As for leasing the tower sites, his primary tower is on commercial land he already owns. The two mountaintop towers are on property owned by the county, which cut him a deal. Instead of a flat fee, the county will charge him according to his customer base — $3 a month per customer, per tower.

And he also convinced Jackson County to waive the $4,000 tower permit fee. The steep tower permit fees on the books were designed with cell towers in mind. The fee isn’t out of reach for deep-pocketed cell companies with a much larger customer base to tap. But for start-up entrepreneurs in the wireless Internet arena, it wasn’t feasible, Lewis said.

“We aren’t Frontier or AT&T,” Lewis said. “That is money that could be going toward more tower spots if we didn’t have to pay those fees.”

Jackson County Planner Gerald Green said the county was already contemplating a vastly reduced fee for wireless Internet towers and had already drafted amendments to the county cell tower ordinance along those lines. So it wasn’t a stretch to go ahead and grant Lewis a fee waiver, since that is coming down the pike in an updated cell tower ordinance anyway.

County commissioners also recognized the desperately needed public service Lewis would be offering.

“I would love to see your business grow and flourish and get off to a good start. I am a potential customer like a lot of other folks out here,” Commissioner Chairman Brian McMahan told Lewis at a county meeting in February.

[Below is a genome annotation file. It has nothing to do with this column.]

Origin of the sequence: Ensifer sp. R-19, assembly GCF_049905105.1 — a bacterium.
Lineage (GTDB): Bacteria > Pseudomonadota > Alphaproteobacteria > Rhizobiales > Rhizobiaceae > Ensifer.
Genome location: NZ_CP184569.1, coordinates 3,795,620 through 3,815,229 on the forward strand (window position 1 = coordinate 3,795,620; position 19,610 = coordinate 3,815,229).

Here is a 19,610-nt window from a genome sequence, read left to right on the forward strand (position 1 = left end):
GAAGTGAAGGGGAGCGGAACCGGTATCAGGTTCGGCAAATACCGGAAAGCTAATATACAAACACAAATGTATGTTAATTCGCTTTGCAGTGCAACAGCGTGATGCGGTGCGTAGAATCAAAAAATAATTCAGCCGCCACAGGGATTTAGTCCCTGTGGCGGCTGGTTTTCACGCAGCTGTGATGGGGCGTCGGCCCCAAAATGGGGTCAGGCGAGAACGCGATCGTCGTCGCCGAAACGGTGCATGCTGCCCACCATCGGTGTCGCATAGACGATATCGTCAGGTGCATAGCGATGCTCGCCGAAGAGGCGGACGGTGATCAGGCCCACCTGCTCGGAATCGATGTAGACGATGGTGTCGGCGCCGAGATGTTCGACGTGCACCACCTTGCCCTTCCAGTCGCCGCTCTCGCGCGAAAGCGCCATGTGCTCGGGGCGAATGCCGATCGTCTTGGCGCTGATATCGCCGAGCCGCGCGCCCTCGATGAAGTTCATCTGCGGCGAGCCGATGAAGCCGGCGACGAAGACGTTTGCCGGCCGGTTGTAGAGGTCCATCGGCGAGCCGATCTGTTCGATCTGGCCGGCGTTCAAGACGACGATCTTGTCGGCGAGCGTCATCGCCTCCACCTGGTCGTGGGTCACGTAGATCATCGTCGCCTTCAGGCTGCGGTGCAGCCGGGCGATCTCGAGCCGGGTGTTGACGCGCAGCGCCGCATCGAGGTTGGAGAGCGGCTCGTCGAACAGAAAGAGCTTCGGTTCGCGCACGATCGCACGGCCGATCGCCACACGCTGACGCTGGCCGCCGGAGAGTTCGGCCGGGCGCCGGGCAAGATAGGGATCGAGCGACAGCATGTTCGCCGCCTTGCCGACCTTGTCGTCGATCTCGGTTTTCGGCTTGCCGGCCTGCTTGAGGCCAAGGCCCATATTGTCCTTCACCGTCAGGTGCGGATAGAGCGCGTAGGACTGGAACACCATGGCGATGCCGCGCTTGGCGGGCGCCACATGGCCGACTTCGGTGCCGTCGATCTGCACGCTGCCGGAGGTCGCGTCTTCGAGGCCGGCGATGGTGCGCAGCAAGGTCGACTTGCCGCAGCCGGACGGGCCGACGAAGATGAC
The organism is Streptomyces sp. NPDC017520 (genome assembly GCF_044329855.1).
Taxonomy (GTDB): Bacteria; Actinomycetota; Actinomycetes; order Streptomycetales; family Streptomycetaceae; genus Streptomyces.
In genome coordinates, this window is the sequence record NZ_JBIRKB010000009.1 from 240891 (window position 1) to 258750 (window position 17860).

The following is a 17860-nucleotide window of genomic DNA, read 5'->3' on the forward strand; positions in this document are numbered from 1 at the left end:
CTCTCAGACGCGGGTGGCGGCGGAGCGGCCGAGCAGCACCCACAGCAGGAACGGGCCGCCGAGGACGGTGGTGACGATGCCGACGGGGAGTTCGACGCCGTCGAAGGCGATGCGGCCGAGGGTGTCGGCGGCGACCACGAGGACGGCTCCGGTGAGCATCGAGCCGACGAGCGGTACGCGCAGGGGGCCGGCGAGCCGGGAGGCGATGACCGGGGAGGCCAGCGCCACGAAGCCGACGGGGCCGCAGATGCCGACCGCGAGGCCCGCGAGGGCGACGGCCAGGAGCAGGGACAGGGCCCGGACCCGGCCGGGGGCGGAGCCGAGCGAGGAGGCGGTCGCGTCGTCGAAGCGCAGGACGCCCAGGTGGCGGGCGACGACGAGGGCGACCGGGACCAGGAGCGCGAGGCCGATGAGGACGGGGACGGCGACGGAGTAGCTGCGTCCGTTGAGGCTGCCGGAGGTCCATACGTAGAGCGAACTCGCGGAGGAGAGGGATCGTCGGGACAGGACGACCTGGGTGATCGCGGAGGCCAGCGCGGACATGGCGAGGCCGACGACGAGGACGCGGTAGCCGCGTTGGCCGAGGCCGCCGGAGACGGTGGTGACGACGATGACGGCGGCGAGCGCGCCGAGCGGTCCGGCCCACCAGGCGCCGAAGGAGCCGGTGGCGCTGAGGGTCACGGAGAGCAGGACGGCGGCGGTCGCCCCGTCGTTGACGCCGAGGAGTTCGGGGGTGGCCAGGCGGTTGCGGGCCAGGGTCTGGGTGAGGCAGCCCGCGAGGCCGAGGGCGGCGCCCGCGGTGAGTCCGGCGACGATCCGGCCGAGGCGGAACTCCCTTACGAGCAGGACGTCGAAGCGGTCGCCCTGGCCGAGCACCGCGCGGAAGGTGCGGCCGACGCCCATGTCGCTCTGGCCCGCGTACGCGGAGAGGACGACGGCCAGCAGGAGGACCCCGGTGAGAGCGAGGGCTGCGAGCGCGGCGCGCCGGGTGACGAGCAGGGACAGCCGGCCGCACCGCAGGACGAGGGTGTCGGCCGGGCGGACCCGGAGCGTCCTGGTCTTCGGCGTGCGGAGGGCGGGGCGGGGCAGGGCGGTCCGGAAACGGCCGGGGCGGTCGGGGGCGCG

Viewshed debate

While Lewis got a waiver on his tower permit fee, his towers must still meet the letter of Jackson’s cell tower ordinance — which namely governs how tall they can be.

Cell towers often come under fire for marring mountain views. But they’ve gradually been accepted as a necessary evil. The public values the viewshed but likewise wants cell service.

If wireless Internet service becomes the way of the future, a new wave of towers could bring renewed clashes over tower clutter on mountaintops.

Right now, there’s only a couple being proposed by Lewis. But he envisions a network of two dozen towers throughout the county. If more companies get in the game, each with their own suite of towers, they could proliferate on the landscape.

A requirement in the cell tower ordinance forces cell companies to share towers where feasible, instead of each one building their own towers. But wireless Internet providers can’t share space with each other, Lewis said.

For starters, their towers are far thinner and don’t have room for extra antennas on them.

The narrower profile — only about a foot wide at the top — makes them less visible, Lewis said.

“You are not as likely to see them. They are very narrow at the top so we won’t get complaints about the viewshed. I don’t want to do something that makes my neighbors mad,” Lewis said.